Doth she launch out into the sea of vast eternity."
by John Norris, 1690.

" 'Tis immortality,--'tis that alone,
Amidst life's pains, abasements, emptiness,
The soul can comfort, elevate, and fill."
 by Young

"Ah, yes! the hour has come
When thou must hasten home
Pure soul, to Him who calls;
The God who gave the breath
Walks by the side of death,
And naught that step appals."
by Landor.

This illustrious Englishman wrote to his wife from the tower of London, just before his execution. "Time and death call me away. The everlasting God, powerful, infinate, and inscrutable God Almighty, who is goodness itself, the true light and life, keep you and yours, and have mercy on me, and forgive my persecutors and false accusers, and send us to meet in his glorious kingdom! My dear wife, farewell! bless my boy; pray for me; and may my true God hold you both in his arms! "Yours that was, but not now mine own."
by Sir Walter Raleigh.

"His spirit, with a bound,
Burst its encumb'ring clay;
His tent, at sunrise, on the ground,
A blaken'd ruin lay."
by Montgomery.

"An angel's arm can't snatch me from the grave.
Legions of angels can't confine me there!"
by Young.

"Why should we dwell on that which lies beneath,
When living light hath touch'd the brow of death?
by Hemans.

"The eternal flow of things,
Like a bright river of the fields of heaven,
Shall journey onward in eternal peace."
by Bryant.

John, is but gone an hour or two sooner to bed, as children are used to do, and we are undressing to follow. And the more we put off the love of the present world, and all things superfluous beforehand, we shall have the less to do when we lie down.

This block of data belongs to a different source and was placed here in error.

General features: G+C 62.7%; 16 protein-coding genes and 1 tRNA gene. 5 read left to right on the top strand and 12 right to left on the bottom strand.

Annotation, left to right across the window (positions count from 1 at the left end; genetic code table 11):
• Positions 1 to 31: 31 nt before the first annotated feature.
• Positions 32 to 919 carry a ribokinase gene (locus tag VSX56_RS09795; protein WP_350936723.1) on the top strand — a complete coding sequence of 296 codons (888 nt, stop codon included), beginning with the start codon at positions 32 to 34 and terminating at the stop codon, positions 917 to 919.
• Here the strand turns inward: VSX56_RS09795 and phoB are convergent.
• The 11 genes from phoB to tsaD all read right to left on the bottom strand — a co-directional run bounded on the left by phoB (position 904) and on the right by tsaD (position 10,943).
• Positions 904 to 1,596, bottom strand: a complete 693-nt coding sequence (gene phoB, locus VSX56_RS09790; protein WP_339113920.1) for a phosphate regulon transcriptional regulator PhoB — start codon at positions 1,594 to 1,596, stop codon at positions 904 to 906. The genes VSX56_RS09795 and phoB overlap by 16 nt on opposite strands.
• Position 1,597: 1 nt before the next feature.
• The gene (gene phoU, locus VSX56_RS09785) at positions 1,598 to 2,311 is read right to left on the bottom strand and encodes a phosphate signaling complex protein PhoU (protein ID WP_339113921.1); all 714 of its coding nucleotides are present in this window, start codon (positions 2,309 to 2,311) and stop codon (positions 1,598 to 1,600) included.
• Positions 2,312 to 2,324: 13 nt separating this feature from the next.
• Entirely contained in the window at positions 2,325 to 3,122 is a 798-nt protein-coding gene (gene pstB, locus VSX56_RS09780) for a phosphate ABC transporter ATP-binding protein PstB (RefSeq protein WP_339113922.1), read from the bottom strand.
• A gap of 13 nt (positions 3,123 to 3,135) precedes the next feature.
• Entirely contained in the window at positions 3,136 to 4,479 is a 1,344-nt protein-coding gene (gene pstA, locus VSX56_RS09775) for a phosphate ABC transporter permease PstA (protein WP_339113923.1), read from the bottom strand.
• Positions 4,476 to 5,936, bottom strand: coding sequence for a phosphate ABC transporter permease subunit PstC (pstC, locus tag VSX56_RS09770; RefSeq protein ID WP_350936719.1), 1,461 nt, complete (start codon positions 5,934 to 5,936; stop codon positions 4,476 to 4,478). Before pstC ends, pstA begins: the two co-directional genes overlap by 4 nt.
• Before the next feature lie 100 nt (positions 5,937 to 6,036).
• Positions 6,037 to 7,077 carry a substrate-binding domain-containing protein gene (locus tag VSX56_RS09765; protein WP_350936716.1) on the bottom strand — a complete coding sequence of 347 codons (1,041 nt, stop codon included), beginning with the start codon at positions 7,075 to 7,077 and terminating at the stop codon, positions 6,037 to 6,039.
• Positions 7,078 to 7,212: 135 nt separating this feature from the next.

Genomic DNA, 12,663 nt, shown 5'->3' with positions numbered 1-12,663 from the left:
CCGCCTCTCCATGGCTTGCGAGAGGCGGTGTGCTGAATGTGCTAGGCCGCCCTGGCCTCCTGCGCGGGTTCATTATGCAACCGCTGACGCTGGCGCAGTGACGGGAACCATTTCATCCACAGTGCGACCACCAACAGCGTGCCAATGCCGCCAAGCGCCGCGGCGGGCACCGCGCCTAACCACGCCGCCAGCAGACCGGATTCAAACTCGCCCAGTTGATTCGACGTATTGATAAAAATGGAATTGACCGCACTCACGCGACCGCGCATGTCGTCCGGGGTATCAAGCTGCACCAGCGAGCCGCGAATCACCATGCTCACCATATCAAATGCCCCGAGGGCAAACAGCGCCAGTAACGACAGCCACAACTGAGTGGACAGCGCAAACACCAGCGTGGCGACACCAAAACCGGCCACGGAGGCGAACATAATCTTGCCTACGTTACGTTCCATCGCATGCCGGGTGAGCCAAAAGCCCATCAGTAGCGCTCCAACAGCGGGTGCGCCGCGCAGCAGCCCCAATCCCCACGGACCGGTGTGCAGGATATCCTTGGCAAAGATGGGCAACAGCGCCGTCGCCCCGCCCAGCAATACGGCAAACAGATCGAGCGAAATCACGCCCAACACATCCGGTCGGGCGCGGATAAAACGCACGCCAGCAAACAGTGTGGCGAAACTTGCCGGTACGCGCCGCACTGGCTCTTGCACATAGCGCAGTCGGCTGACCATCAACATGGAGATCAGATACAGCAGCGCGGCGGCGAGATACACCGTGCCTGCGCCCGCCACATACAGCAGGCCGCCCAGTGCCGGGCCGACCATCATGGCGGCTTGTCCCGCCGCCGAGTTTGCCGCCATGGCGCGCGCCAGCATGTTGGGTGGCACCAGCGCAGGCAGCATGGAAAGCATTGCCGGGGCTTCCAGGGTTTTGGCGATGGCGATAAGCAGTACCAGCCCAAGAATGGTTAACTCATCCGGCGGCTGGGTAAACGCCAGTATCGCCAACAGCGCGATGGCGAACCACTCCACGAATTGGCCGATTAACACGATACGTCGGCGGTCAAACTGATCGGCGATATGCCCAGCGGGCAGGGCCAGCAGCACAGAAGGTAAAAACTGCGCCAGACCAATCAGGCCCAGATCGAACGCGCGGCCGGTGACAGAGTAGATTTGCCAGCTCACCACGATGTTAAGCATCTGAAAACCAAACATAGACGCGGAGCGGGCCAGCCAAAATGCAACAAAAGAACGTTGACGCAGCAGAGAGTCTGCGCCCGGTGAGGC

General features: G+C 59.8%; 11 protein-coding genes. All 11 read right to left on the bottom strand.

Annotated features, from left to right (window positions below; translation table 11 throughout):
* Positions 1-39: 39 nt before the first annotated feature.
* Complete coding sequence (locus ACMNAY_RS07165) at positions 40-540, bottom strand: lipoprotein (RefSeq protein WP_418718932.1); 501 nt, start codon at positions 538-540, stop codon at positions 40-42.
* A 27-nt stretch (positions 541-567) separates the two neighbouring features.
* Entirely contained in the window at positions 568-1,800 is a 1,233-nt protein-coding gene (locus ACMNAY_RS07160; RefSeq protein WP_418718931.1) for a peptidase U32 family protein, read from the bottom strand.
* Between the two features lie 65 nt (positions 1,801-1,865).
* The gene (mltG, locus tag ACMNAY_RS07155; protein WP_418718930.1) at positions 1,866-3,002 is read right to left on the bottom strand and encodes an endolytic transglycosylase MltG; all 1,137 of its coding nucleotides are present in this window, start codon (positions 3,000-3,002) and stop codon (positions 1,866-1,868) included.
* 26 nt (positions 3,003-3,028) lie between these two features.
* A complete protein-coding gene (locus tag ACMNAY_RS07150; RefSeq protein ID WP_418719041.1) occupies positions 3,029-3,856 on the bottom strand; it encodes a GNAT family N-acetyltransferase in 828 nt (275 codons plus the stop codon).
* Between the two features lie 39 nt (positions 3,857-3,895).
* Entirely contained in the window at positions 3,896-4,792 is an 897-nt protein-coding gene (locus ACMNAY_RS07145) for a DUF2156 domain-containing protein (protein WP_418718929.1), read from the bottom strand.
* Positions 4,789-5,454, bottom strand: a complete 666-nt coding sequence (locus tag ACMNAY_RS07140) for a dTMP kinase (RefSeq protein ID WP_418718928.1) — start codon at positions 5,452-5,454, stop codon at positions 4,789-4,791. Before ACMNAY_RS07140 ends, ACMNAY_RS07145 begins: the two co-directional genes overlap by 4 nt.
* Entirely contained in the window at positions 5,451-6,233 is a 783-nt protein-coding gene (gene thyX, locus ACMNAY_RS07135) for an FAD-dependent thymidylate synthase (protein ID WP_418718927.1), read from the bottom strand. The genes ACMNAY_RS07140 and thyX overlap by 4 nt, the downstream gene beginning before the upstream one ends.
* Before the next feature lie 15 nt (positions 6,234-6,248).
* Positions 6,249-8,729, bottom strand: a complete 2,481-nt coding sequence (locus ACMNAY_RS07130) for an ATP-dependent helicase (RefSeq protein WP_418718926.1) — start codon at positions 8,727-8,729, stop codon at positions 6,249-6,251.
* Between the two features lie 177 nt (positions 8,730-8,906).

by Archbishop Leighton.

Babes thither caught from womb and breast,
Claim right to sing above the rest;
Because they found the happy shore,
They neither saw nor sought before.
by Erskine.

"Death is an equal doom
To good and bad, the common inn of rest;
But after death the trial is to come,
When best shall be to them who lived best."
by Spenser.

"If yonder stars be fill'd with forms of breathing clay like ours,
Perchance the space which spreads between is for a spirit's powers."
by Longfellow.

"These birds of paradise but long to flee
Back to their native mansion."
Prophecy of Dante.

"We miss them when the board is spread,
We miss them when the prayer is said;
Upon our dreams their dying eyes
In still and mournful fondness lies."
by Newman.

May he find a Savior's breast
That when life's weary journey's o'er,
He may--to wake in sin no more--
Sleep there,
Free from care,
As on his mother's breast.
by John S. B. Monsell.

   S. D. Gordon, in "The Sychar Revival," gives an incident several times paralleled in the histories of warfare:

   There is a simple story told about the time when the British were putting down a rebellion among the Ashanti tribes on the west coast of Africa. One morning the officer in command came to speak to the soldiers as they were drilling on the level stretch of land. He said, "Soldiers, I have a dangerous enterprise to-day. I need so many men. Every man that goes may lose his life. It is as serious as that. I am telling you frankly. I could draft you, but I don't want to. I would like to ask for volunteers. I want those who will volunteer for Her Majesty's sake to advance a pace." They were drawn up in a straight line, and thinking the men might be influenced by his look he swung on his heel, and off, then back again and looked. The line stood as straight as before. His eye flashed fire. "What, not a single man to volunteer?" Then a fellow standing at the end of the line next to him saluted and said, modestly, "If you please, sir, every man has advanced one pace."